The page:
In a number of Austronesian languages (independently), a prothetic /j/ was added to words beginning with /a/ (*Ø → j /#__a). In several cases, the phoneme *j (< both inherited */j/ and this prothetic /j/) in the given language experienced further changes, creating some odd cognate lists; e.g., in Motu, *j → l, so you've got e.g. lau "I" (Proto-Oceanic [POc] *aku) and lahi "fire" (POc *api).

In Seimat, synchronically, nasalized vowels can occur only after /w/ and /h/. Nasalizing /w/ comes from earlier *mʷ, and nasalizing /h/ from earlier *d, hence, cf. kawã- "forehead" (POc *damʷa) vs. awa- "mouth" (POc *qawaŋ), or hũa "two" (POc *dua) vs. hua "fruit" (POc *puaq). The first part isn't a particularly odd change, though the second is; but in either case the result is a very unusual synchronic nasality system.

In a number of languages, the glides *w and *j underwent fortition -- not a particularly unusual change, but combined with some others (e.g. the loss of unstressed syllables) and the fact that this fortition usually included the automatic glides inserted phonetically in some vowel combinations, leads to some bizarre looking reflexes. For example, Tunjung rəɡa "two" is from Proto-Austronesian (PAn) *dusa, via: *dusa > *duha > *dua > *duwa > *duɡa etc.; and Long Terawan kəʤin "durian fruit" is from PAn *duʀian via *duʀian > *duʀijan > *ʀijan > *ɡijan > *ɡiʤan etc. In the case of Narum, however, only the phonetic glides underwent fortition, and not the inherited phonemic glides! That is, inherited /w j/ remained, but the phonetic transitions between a high vowel and a following unlike vowel became /b/ and /ʤ/, so compare dəbeh "two" (Proto-North-Sarawak [PNS] *dua) and ləʤeəh "ginger" (PNS *lia) with pawaat "fruit bat" (PNS *pawat) and bayeəh "crocodile" (PNS *buaya).

Kiput (I wrote about it in the Correspondence Library here [as did Rorschach here earlier, but he got some things wrong]) exhibits a number of these bizarre and/or unusual and/or interesting changes. It's got glide fortition, for one. The North Sarawak languages, though, also evolved a set of true voiced aspirates -- i.e., the stop begins voiced, but there is a delayed VOT following the stop (they can also be interpreted as stops that begin voiced and end voiceless, since apparently the aspiration is optional). These derive from older geminate stops, which in turn derive from clusters or from stops that directly followed a stressed schwa. The interesting part here is that there is no corresponding voiceless aspirate series, so in those North Sarawak languages which retain the voiced aspirate series, the stop system is: /p t c k/, /b d ɟ ɡ/, /bʰ dʰ ɟʰ ɡʰ/ [look familiar?]. But anyway, Kiput merged all of *bʰ, *dʰ, *ɟʰ into s, which gives us another fun set of reflexes, such as səiʔ "water" from PNS *əbʰak or təsəw "sugarcane" from PNS *təbʰu. Evidently, *bʰ first became *f, which later merged into s. Finally, Kiput also shows intervocalic devoicing as well: intervocalic *v, , and become f, c, and k respectively; this includes *v and *ɟ from earlier glide fortition, so Kiput shows some instances of intervocalic -f- and -c- for PNS hiatuses, as in cəiʔ "good" (< PNS *diaq > *diyaʔ > *diɟaʔ > *dicaʔ etc.) and dufih "two" (PNS *dua).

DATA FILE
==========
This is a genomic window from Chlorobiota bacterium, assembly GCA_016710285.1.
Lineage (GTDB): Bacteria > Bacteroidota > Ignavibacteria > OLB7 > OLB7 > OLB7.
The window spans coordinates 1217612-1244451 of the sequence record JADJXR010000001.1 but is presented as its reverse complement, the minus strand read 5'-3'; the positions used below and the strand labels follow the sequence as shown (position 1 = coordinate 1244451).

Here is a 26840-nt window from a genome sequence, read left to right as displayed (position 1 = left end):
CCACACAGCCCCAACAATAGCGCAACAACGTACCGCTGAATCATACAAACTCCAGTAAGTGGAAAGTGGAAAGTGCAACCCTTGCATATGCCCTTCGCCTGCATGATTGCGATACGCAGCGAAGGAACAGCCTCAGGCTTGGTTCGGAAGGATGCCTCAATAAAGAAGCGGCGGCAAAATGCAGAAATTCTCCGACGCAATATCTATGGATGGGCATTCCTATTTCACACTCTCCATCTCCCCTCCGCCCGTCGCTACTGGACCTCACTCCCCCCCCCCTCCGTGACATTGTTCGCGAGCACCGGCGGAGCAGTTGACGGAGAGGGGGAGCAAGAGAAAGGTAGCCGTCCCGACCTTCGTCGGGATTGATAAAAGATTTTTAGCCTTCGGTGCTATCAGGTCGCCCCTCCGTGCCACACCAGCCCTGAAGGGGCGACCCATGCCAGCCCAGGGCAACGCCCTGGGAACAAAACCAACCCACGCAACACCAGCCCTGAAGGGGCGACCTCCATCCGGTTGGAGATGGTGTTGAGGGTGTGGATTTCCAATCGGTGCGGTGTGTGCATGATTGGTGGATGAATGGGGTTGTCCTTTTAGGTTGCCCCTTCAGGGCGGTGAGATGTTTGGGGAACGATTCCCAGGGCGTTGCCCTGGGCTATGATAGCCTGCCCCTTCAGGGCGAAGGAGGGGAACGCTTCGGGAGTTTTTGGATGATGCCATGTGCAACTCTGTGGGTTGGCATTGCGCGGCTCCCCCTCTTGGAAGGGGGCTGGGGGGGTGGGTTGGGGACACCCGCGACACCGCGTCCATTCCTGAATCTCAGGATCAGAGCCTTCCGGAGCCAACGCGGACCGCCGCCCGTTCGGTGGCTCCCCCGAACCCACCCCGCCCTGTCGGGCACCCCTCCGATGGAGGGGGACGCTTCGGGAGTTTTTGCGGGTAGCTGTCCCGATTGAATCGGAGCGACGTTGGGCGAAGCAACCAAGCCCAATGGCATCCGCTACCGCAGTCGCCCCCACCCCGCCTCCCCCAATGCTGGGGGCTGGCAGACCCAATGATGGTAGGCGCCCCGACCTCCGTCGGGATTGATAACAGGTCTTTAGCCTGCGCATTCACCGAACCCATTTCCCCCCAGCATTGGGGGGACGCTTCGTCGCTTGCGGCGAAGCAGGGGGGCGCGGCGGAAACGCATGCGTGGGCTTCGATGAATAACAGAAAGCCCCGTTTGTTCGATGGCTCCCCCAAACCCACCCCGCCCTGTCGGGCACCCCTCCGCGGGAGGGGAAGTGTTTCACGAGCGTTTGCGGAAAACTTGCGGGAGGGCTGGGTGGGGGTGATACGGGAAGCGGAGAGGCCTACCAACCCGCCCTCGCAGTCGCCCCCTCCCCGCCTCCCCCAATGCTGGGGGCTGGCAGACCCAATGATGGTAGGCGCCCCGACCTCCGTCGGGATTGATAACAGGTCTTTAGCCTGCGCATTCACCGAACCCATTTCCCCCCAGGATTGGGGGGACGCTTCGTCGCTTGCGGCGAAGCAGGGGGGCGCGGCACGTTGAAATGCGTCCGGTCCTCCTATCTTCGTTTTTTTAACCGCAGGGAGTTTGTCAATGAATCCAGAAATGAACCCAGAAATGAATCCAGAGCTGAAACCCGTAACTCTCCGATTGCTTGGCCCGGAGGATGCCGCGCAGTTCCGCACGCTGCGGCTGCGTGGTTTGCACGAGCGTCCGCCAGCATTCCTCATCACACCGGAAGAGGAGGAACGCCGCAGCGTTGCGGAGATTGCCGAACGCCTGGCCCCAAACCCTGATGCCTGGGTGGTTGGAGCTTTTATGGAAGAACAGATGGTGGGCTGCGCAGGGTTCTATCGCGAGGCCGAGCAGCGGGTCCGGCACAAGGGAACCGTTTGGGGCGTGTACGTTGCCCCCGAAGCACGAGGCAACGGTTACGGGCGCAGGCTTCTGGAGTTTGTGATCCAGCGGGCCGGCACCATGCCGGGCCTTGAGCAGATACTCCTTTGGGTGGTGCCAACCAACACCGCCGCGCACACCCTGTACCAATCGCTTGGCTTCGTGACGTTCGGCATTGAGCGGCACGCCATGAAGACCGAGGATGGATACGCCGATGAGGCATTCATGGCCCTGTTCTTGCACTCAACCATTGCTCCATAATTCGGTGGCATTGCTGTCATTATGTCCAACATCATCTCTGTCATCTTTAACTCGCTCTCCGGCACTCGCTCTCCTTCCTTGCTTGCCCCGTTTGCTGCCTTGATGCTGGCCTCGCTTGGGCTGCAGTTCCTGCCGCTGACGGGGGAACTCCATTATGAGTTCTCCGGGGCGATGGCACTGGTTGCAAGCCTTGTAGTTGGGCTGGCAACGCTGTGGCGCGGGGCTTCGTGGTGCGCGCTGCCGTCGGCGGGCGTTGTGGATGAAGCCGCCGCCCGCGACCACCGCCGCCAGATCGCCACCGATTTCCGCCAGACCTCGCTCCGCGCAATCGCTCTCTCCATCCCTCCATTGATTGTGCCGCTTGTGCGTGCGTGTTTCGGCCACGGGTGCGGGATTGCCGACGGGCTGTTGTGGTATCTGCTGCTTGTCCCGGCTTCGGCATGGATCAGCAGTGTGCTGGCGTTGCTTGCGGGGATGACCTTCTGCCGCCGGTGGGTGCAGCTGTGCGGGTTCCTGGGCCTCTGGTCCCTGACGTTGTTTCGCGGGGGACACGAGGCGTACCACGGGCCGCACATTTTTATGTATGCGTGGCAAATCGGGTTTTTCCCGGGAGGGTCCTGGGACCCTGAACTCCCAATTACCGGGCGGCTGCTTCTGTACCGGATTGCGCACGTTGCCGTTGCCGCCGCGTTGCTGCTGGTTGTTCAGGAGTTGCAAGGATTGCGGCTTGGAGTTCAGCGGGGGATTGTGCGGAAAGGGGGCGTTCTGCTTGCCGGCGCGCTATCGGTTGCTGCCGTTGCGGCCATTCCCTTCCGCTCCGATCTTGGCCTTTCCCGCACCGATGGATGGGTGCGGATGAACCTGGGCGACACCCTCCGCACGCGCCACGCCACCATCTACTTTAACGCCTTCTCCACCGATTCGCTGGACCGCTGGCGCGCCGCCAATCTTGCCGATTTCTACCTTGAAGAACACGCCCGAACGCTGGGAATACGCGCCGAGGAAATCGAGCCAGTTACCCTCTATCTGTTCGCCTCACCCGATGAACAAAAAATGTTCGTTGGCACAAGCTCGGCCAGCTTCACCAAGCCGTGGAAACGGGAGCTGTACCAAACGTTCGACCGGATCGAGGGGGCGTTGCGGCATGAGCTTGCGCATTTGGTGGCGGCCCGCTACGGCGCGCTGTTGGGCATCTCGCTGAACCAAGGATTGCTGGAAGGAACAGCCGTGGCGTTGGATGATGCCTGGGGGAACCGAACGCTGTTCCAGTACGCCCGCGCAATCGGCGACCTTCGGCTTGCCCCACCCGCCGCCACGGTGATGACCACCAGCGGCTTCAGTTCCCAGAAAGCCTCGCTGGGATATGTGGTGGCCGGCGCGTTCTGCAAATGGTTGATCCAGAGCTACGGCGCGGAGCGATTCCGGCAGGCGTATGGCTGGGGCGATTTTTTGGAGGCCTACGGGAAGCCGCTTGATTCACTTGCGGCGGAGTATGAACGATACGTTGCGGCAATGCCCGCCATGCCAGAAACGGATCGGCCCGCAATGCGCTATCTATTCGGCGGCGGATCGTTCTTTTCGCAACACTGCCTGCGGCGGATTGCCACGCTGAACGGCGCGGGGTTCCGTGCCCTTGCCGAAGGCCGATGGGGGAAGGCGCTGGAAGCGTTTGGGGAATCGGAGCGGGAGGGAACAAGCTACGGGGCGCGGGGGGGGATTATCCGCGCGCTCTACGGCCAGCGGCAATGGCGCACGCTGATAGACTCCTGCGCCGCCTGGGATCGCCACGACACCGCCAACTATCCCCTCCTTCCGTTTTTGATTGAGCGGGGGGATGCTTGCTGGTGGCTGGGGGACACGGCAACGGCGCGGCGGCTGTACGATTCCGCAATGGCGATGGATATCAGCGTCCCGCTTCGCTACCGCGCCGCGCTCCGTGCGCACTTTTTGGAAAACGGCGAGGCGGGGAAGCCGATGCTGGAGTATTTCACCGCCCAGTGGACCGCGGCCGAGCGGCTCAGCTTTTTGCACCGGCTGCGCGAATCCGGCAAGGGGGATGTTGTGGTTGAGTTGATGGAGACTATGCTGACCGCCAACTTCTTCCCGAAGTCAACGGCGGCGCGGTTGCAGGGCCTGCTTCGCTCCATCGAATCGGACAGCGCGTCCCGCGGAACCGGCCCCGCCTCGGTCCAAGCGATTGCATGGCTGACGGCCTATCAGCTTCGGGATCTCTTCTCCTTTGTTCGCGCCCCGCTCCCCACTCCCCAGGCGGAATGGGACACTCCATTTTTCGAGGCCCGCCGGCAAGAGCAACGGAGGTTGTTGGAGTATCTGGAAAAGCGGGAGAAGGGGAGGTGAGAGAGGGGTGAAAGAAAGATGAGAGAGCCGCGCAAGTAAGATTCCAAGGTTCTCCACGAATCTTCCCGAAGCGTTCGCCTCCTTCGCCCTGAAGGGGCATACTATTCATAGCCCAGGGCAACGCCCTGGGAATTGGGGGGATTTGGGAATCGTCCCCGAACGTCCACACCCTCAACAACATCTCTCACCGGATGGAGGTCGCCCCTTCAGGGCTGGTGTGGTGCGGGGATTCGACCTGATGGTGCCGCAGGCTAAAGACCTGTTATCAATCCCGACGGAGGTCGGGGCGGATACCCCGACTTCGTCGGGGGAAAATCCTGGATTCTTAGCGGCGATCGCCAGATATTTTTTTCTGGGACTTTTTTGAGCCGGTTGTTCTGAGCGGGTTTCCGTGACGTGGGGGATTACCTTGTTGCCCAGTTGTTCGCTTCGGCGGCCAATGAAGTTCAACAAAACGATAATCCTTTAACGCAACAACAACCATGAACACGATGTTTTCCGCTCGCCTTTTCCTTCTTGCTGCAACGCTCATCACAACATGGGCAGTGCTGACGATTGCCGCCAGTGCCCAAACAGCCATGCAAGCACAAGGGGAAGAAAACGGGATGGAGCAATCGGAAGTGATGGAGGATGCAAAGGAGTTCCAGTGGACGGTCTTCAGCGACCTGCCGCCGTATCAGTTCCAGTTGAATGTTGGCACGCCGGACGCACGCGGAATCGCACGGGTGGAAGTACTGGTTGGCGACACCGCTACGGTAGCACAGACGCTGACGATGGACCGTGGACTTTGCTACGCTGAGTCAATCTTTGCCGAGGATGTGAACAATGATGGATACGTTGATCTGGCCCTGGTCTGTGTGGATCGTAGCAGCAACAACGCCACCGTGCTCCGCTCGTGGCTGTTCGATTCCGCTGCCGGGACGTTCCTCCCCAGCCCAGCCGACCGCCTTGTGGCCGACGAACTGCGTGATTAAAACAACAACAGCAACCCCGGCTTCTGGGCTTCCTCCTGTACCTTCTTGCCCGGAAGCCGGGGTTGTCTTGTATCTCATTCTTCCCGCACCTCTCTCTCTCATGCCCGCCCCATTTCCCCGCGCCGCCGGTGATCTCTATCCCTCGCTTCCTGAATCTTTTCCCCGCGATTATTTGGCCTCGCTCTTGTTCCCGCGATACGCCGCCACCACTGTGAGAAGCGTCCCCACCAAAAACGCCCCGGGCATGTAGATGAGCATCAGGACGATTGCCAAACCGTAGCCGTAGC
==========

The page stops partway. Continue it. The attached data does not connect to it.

I'm tired of writing, now. Share your own and so on blah blah blah blah, I'll post some Plains Algonquian stuff tomorrow


Last edited by Whimemsz on Thu Aug 23, 2012 9:20 am, edited 6 times in total.

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PostPosted: Sat May 19, 2012 9:34 pm 
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Thank you. Are you studying Oceanic languages in detail now, or just happened to have the book handy?

http://kneequickie.com/kq/Most_wanted_sound_changes has some interesting ones, some of which you've already mentioned and some of which are new.

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PostPosted: Sun May 20, 2012 1:59 am 
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It all depends on what you understand as "bizarre", but:

Spanish dialects in Central America, the Caribbean area and southern Spain have n > ŋ / _#, and word-finally ONLY. Historically, Spanish also had intervocalic lj > ʎ > ʒ, e.g. Lat. *aliu [ˈalju] > *ˈaʎo > Old Spanish aio [ˈaʒo]. Historically, Spanish voiced fricatives devoiced in intervocalic position, to the death of said phonemes: both osso [ˈoso] 'bear' and oso [ˈozo] 'I dare to (do)' became [ˈoso]. s, z > s / V_V; ts, dz > ts / V_V; ʃ, ʒ > ʃ / V_V. Some dialects have fortition of [ʝ] to [dʒ], e.g. ya [dʒa], allá [aˈdʒa]. Southern Spaniard Spanish also has st > ht / V_V; then ht > tʰ / V_V, e.g. costo [ˈkotʰo]. Central and Northern Spaniard Spanish has kθ > θː / V_V e.g. acción [aθˈθjon], and it's getting so much prestige news broadcasters can already be heard doing it. Madrid Spanish at least also has s > ɾ / _θ, e.g. doscientos [doɾˈθjentos, ð̞-], though it's nowhere near prestigious against [sθ].